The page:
19. Kavanaugh’s comment also would seem to signal a road-map to those groups that seek as there ultimate goal to have Casey and Roe overturned; Attack Casey’s “undue burden” standard by chisseling away its exterior through strategic litigation in federal district courts around the country. I think in this context the strategy is reactive though, as a state law restricting abortion would first be challenged by pro-choice (using conventional labels of the groups) and then defended by pro-life legal groups. The strategy though, from the pro-life perspective, would be to make different arguments in different cases occurring in different districts and circuits. As the undue burden standard is a balancing test as opposed to a bright-line-rule, a sympathetic court Supreme Court would merely readjust the weights in the test towards specific laws not constituting an undue burden. Over time, this should build a body of precedent that can then itself be used to challenge the standard wholesale, and ultimately the liberty interest articulated in Roe.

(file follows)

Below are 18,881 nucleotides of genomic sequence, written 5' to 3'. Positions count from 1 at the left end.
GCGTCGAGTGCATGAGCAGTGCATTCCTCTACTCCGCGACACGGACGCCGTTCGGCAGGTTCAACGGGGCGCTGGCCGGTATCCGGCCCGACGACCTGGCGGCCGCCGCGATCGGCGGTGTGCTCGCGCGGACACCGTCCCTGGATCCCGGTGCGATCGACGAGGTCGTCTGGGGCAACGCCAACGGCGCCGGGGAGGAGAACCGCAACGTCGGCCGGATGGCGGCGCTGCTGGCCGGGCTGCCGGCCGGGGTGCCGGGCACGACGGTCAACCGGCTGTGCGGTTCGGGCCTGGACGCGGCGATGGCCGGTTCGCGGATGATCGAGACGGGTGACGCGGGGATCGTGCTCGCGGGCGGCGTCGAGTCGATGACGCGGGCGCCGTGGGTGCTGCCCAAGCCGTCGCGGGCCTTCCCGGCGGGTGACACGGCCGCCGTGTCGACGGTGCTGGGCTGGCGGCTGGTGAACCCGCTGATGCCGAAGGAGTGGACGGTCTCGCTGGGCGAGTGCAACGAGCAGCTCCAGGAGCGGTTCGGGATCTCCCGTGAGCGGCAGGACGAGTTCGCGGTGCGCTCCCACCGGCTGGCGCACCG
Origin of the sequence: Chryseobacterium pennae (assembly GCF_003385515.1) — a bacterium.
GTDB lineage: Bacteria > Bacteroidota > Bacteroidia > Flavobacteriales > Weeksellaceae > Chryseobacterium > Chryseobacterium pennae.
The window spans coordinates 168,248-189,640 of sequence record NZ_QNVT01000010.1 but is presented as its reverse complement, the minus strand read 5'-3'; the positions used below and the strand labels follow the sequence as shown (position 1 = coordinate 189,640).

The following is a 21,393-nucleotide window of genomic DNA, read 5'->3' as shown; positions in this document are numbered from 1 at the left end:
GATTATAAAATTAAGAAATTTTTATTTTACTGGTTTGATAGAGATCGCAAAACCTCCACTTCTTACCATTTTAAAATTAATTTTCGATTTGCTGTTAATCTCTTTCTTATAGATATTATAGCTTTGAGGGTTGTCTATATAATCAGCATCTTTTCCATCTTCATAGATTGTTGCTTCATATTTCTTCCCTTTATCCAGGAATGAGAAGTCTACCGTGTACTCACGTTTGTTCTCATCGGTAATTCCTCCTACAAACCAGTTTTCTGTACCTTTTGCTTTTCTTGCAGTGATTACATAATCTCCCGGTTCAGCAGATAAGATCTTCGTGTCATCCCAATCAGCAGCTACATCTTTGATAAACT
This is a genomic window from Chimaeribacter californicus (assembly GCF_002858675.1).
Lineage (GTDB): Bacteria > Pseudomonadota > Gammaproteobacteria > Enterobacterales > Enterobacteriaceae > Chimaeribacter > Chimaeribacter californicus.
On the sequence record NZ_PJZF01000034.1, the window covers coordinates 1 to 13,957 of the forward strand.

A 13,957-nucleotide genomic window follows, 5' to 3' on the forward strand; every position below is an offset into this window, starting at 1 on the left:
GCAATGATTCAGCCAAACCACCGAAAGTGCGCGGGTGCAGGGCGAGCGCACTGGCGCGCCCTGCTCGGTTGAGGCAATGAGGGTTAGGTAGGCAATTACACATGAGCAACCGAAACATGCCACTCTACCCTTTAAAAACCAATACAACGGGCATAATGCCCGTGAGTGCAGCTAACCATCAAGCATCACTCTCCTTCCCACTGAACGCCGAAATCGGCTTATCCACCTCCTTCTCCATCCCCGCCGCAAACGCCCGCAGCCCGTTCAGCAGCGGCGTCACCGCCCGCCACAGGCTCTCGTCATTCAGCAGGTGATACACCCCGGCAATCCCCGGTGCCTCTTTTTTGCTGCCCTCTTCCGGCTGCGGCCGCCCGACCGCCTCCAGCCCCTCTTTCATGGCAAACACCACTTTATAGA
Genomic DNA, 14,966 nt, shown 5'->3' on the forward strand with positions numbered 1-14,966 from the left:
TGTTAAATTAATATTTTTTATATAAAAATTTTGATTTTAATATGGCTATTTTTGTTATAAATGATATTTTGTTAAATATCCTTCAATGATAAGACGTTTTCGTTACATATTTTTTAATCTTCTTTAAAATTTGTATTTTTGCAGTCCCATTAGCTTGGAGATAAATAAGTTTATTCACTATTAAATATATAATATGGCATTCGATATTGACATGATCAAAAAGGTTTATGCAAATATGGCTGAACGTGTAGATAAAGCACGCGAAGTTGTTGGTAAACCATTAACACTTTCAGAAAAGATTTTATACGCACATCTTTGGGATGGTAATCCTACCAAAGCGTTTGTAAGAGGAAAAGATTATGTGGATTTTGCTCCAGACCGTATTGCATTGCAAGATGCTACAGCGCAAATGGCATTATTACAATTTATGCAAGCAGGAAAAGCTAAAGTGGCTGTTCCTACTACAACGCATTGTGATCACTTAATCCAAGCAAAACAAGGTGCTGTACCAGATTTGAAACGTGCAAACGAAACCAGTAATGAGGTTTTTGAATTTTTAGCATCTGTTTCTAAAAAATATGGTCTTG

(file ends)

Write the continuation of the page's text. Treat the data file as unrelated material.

So, don’t expect any immediate over-turning of these cases. Rather, watch how the Court addresses smaller casses that deal with issue of abortion, and how those cases are then used in subsequent arguments by attorneys.

    1. All that is required is the recognition of the courts and government as to when a distinct human life begins.

      Then the burden of proof will be on those who want to murder them.

  20. the 8 best yongnuo 50mm lens canon lensreviewlab

  21. the 8 best graduation dresses under 100 the8best

  22. the 8 best over air tv antenna reviewtvantennas

  23. the 8 best squid power strip bestpowerstrips

Please to post comments

Comments are closed.